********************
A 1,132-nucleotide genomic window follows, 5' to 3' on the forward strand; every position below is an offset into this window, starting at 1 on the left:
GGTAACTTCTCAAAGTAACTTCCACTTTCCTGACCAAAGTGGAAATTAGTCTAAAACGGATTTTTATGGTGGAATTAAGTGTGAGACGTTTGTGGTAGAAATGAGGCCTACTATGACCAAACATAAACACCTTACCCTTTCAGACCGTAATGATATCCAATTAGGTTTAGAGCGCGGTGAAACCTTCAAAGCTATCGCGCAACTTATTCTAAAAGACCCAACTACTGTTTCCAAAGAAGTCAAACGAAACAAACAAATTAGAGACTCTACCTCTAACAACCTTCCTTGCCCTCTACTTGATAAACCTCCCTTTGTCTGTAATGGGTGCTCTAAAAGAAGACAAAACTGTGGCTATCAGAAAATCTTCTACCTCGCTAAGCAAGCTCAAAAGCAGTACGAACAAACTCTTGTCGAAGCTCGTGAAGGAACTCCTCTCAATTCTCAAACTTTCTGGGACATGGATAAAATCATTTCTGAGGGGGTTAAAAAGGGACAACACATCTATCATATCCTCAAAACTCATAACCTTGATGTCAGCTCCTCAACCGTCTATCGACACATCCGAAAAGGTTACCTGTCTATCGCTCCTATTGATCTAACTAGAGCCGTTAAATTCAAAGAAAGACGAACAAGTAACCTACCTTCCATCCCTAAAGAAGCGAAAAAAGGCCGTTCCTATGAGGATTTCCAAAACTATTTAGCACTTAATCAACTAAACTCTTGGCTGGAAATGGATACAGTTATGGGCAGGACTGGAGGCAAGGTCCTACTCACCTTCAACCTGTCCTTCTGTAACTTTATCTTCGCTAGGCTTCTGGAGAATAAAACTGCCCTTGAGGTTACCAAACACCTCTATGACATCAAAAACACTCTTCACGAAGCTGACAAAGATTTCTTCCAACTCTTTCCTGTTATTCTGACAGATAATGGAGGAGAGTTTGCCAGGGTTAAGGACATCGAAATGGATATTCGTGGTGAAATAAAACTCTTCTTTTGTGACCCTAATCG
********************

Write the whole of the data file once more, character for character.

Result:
A 1,132-nucleotide genomic window follows, 5' to 3' on the forward strand; every position below is an offset into this window, starting at 1 on the left:
GGTAACTTCTCAAAGTAACTTCCACTTTCCTGACCAAAGTGGAAATTAGTCTAAAACGGATTTTTATGGTGGAATTAAGTGTGAGACGTTTGTGGTAGAAATGAGGCCTACTATGACCAAACATAAACACCTTACCCTTTCAGACCGTAATGATATCCAATTAGGTTTAGAGCGCGGTGAAACCTTCAAAGCTATCGCGCAACTTATTCTAAAAGACCCAACTACTGTTTCCAAAGAAGTCAAACGAAACAAACAAATTAGAGACTCTACCTCTAACAACCTTCCTTGCCCTCTACTTGATAAACCTCCCTTTGTCTGTAATGGGTGCTCTAAAAGAAGACAAAACTGTGGCTATCAGAAAATCTTCTACCTCGCTAAGCAAGCTCAAAAGCAGTACGAACAAACTCTTGTCGAAGCTCGTGAAGGAACTCCTCTCAATTCTCAAACTTTCTGGGACATGGATAAAATCATTTCTGAGGGGGTTAAAAAGGGACAACACATCTATCATATCCTCAAAACTCATAACCTTGATGTCAGCTCCTCAACCGTCTATCGACACATCCGAAAAGGTTACCTGTCTATCGCTCCTATTGATCTAACTAGAGCCGTTAAATTCAAAGAAAGACGAACAAGTAACCTACCTTCCATCCCTAAAGAAGCGAAAAAAGGCCGTTCCTATGAGGATTTCCAAAACTATTTAGCACTTAATCAACTAAACTCTTGGCTGGAAATGGATACAGTTATGGGCAGGACTGGAGGCAAGGTCCTACTCACCTTCAACCTGTCCTTCTGTAACTTTATCTTCGCTAGGCTTCTGGAGAATAAAACTGCCCTTGAGGTTACCAAACACCTCTATGACATCAAAAACACTCTTCACGAAGCTGACAAAGATTTCTTCCAACTCTTTCCTGTTATTCTGACAGATAATGGAGGAGAGTTTGCCAGGGTTAAGGACATCGAAATGGATATTCGTGGTGAAATAAAACTCTTCTTTTGTGACCCTAATCG